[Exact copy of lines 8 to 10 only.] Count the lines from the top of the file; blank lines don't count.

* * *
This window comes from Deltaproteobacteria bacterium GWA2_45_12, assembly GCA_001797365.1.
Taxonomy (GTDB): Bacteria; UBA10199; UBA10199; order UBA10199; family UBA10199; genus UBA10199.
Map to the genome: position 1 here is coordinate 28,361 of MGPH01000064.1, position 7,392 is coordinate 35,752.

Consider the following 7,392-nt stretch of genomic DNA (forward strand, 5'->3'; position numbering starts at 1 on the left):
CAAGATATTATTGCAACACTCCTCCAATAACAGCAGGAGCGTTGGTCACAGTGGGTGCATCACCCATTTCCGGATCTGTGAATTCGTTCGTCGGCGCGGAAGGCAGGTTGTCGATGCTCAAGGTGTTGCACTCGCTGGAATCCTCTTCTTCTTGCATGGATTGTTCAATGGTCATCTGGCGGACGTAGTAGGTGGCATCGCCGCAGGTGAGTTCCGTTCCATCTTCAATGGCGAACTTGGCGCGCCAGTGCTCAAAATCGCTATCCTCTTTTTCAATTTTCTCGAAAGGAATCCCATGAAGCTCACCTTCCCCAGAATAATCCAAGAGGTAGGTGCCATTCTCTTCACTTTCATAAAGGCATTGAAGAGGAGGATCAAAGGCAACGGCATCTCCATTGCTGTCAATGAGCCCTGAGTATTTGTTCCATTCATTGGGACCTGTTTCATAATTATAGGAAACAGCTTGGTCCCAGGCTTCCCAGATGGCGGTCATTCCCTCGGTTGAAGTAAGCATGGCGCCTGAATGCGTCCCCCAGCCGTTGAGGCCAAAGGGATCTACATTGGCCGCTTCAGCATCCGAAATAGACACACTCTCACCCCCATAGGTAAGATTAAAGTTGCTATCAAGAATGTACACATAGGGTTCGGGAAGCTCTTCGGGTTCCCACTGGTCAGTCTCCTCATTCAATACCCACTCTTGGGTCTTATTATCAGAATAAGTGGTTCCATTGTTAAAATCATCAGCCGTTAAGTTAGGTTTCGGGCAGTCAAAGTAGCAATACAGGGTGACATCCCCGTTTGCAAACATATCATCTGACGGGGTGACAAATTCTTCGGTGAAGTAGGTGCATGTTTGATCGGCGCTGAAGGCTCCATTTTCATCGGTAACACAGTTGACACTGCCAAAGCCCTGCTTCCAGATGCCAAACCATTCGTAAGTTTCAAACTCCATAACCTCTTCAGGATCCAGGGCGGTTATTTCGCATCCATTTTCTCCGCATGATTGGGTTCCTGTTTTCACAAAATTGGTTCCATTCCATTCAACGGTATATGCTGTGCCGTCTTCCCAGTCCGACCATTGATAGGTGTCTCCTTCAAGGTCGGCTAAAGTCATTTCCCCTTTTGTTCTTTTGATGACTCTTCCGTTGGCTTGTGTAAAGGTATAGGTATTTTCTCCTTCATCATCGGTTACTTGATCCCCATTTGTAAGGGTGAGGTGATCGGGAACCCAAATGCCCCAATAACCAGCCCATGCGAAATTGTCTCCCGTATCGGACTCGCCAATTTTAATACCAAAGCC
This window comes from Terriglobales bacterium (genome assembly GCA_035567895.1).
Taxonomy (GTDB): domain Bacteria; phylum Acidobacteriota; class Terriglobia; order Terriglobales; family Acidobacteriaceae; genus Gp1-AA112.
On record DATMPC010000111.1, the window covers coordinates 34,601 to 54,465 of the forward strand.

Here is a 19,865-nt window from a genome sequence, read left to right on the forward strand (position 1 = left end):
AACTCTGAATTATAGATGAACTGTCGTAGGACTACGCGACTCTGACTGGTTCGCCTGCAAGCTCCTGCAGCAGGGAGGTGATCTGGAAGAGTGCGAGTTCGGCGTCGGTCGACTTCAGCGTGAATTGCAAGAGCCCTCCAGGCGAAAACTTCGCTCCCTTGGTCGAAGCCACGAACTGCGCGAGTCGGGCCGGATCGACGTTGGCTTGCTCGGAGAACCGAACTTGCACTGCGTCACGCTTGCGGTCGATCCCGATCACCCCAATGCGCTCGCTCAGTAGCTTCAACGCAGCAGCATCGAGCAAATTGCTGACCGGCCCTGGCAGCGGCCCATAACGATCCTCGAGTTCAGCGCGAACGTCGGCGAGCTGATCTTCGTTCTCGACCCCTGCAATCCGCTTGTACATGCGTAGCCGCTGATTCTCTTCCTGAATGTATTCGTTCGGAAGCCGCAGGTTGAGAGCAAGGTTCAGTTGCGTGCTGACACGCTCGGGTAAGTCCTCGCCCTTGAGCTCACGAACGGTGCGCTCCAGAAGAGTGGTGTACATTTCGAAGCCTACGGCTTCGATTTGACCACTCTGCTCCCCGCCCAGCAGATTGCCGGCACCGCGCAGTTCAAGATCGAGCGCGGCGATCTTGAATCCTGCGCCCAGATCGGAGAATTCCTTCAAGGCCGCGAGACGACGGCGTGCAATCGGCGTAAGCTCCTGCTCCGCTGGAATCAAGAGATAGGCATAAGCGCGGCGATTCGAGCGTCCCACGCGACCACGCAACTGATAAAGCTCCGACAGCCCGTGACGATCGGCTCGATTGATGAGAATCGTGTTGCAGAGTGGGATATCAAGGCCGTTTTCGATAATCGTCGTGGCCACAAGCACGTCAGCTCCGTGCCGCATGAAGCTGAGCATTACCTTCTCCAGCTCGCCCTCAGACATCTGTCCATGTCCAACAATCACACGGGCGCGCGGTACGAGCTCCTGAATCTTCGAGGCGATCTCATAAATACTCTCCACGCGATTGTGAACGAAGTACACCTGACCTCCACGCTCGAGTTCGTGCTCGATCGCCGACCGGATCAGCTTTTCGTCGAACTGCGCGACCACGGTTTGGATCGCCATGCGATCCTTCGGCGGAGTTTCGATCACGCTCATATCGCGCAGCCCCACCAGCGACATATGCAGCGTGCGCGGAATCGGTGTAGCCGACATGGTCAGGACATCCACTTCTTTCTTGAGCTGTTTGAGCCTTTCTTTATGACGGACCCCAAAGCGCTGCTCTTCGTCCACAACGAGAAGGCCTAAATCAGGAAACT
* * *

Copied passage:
On record DATMPC010000111.1, the window covers coordinates 34,601 to 54,465 of the forward strand.

Here is a 19,865-nt window from a genome sequence, read left to right on the forward strand (position 1 = left end):
AACTCTGAATTATAGATGAACTGTCGTAGGACTACGCGACTCTGACTGGTTCGCCTGCAAGCTCCTGCAGCAGGGAGGTGATCTGGAAGAGTGCGAGTTCGGCGTCGGTCGACTTCAGCGTGAATTGCAAGAGCCCTCCAGGCGAAAACTTCGCTCCCTTGGTCGAAGCCACGAACTGCGCGAGTCGGGCCGGATCGACGTTGGCTTGCTCGGAGAACCGAACTTGCACTGCGTCACGCTTGCGGTCGATCCCGATCACCCCAATGCGCTCGCTCAGTAGCTTCAACGCAGCAGCATCGAGCAAATTGCTGACCGGCCCTGGCAGCGGCCCATAACGATCCTCGAGTTCAGCGCGAACGTCGGCGAGCTGATCTTCGTTCTCGACCCCTGCAATCCGCTTGTACATGCGTAGCCGCTGATTCTCTTCCTGAATGTATTCGTTCGGAAGCCGCAGGTTGAGAGCAAGGTTCAGTTGCGTGCTGACACGCTCGGGTAAGTCCTCGCCCTTGAGCTCACGAACGGTGCGCTCCAGAAGAGTGGTGTACATTTCGAAGCCTACGGCTTCGATTTGACCACTCTGCTCCCCGCCCAGCAGATTGCCGGCACCGCGCAGTTCAAGATCGAGCGCGGCGATCTTGAATCCTGCGCCCAGATCGGAGAATTCCTTCAAGGCCGCGAGACGACGGCGTGCAATCGGCGTAAGCTCCTGCTCCGCTGGAATCAAGAGATAGGCATAAGCGCGGCGATTCGAGCGTCCCACGCGACCACGCAACTGATAAAGCTCCGACAGCCCGTGACGATCGGCTCGATTGATGAGAATCGTGTTGCAGAGTGGGATATCAAGGCCGTTTTCGATAATCGTCGTGGCCACAAGCACGTCAGCTCCGTGCCGCATGAAGCTGAGCATTACCTTCTCCAGCTCGCCCTCAGACATCTGTCCATGTCCAACAATCACACGGGCGCGCGGTACGAGCTCCTGAATCTTCGAGGCGATCTCATAAATACTCTCCACGCGATTGTGAACGAAGTACACCTGACCTCCACGCTCGAGTTCGTGCTCGATCGCCGACCGGATCAGCTTTTCGTCGAACTGCGCGACCACGGTTTGGATCGCCATGCGATCCTTCGGCGGAGTTTCGATCACGCTCATATCGCGCAGCCCCACCAGCGACATATGCAGCGTGCGCGGAATCGGTGTAGCCGACATGGTCAGGACATCCACTTCTTTCTTGAGCTGTTTGAGCCTTTCTTTATGACGGACCCCAAAGCGCTGCTCTTCGTCCACAACGAGAAGGCCTAAATCAGGAAACT